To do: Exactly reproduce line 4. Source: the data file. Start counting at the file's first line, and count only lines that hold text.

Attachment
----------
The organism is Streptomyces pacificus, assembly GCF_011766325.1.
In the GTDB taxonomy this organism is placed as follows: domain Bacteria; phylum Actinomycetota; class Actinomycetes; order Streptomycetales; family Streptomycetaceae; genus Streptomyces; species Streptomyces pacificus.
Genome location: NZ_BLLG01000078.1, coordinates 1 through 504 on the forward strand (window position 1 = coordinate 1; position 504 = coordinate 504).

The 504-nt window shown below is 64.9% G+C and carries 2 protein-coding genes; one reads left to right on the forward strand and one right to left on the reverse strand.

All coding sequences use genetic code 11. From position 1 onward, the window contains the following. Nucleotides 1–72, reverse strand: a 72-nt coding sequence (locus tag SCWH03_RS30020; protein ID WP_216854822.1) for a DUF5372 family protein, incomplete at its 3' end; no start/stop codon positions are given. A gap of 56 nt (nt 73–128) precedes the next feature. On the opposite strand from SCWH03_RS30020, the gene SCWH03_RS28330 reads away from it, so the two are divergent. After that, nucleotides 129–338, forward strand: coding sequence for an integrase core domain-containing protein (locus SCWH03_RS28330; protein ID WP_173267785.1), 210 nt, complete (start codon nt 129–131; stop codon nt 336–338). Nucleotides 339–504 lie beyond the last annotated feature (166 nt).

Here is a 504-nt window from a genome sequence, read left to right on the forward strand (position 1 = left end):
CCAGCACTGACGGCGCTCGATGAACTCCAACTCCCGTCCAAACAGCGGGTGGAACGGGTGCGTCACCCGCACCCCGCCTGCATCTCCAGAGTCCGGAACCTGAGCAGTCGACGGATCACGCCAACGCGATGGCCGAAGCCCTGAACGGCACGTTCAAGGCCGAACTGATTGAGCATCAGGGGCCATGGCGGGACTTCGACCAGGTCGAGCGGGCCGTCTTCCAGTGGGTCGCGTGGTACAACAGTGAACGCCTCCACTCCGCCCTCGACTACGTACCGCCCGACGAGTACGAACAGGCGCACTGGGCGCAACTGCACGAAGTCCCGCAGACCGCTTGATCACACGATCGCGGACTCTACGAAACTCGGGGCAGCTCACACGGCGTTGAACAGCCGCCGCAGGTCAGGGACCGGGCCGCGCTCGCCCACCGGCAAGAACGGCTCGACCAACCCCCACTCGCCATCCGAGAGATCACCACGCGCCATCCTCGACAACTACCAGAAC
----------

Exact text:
The 504-nt window shown below is 64.9% G+C and carries 2 protein-coding genes; one reads left to right on the forward strand and one right to left on the reverse strand.